Decline of Cornish
Cornish mining slumps in 1870s
By the mid-1870s, mining Cornish minerals, particularly tin and copper, had become relatively
uneconomic following the discovery of comparable mineral deposits in South Africa, South America
and Central America (Mexico). As a result, some of the other local industries
that prospered during the heyday of Cornish mining, such as rope-making, brick-making,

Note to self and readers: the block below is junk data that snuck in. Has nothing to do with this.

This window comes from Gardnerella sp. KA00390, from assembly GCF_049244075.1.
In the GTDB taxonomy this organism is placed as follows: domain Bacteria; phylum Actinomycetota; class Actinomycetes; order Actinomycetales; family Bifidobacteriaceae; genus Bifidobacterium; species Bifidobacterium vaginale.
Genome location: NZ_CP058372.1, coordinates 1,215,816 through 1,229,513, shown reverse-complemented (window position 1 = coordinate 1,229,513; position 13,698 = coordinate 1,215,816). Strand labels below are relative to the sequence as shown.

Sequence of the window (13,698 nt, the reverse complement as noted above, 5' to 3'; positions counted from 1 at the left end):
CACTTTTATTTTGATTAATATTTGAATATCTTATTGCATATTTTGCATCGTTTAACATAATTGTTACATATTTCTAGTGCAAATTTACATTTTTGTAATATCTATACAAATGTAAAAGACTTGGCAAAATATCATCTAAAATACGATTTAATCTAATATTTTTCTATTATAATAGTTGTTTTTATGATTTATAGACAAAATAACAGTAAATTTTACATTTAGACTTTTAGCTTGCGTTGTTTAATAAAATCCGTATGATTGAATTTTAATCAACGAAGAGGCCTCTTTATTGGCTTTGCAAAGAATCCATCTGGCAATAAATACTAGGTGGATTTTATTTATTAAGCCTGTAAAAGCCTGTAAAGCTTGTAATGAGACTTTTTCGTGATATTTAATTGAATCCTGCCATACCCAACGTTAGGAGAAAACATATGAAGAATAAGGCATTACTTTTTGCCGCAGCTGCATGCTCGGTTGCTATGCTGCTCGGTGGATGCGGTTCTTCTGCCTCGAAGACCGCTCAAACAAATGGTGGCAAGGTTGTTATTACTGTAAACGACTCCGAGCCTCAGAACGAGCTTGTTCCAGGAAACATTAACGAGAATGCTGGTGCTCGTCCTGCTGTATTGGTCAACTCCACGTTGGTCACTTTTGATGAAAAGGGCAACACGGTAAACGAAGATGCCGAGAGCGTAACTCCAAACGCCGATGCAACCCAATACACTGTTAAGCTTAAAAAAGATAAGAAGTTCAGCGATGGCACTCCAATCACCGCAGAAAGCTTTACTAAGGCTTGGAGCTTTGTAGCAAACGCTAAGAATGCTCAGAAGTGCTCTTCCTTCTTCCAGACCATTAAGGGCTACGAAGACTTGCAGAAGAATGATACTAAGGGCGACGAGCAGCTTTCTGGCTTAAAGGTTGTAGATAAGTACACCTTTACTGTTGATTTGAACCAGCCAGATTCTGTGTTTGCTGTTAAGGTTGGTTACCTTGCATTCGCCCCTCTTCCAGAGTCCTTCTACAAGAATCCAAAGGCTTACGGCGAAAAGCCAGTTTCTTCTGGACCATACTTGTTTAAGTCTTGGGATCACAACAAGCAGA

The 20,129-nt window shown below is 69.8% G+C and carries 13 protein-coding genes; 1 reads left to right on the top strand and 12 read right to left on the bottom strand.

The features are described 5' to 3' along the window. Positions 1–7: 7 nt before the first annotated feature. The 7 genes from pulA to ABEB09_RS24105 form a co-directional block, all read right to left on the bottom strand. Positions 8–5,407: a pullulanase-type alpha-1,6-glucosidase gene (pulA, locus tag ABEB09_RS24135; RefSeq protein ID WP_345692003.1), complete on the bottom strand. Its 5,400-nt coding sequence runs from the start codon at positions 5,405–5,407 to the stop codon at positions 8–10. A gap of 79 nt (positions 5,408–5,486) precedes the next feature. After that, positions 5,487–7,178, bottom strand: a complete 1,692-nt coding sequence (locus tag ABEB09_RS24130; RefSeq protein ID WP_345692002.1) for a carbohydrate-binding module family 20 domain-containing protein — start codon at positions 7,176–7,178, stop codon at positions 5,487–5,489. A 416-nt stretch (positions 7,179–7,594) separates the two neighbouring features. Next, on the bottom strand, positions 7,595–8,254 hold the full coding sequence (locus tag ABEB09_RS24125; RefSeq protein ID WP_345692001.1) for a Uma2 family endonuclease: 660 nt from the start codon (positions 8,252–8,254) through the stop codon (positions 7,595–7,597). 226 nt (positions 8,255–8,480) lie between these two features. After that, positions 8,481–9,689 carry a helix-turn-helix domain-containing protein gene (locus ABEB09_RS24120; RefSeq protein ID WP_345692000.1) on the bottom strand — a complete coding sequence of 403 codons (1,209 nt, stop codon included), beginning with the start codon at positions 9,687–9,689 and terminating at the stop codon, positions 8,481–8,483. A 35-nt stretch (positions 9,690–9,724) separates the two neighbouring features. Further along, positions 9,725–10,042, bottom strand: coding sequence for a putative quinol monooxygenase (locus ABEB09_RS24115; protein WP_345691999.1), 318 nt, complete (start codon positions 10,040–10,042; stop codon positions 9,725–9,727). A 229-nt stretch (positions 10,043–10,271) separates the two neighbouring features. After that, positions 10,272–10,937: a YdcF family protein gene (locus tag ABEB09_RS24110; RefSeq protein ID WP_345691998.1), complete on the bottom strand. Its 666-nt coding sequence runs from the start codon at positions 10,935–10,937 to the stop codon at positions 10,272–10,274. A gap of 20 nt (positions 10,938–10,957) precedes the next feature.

mine-to-harbour haulage, and—to a lesser extent—the manufacture of explosives and safety fuses,
were severely affected by the downturn in Cornish mining.
Hard-rock miners sought after
Unable to compete on price, Cornish mines closed down and there was a mass migration of miners to
the newly discovered mineral deposits in South America, South Africa and Mexico, where there was a
high demand for, among other workers, skilled hard-rock miners from Cornwall and Germany. The pay
cheques of Cornish miners working abroad helped sustain impoverished Cornish communities, and "kept
poverty at bay for many families".
Adapted from 'History' section of the 'St Day Parish Plan'.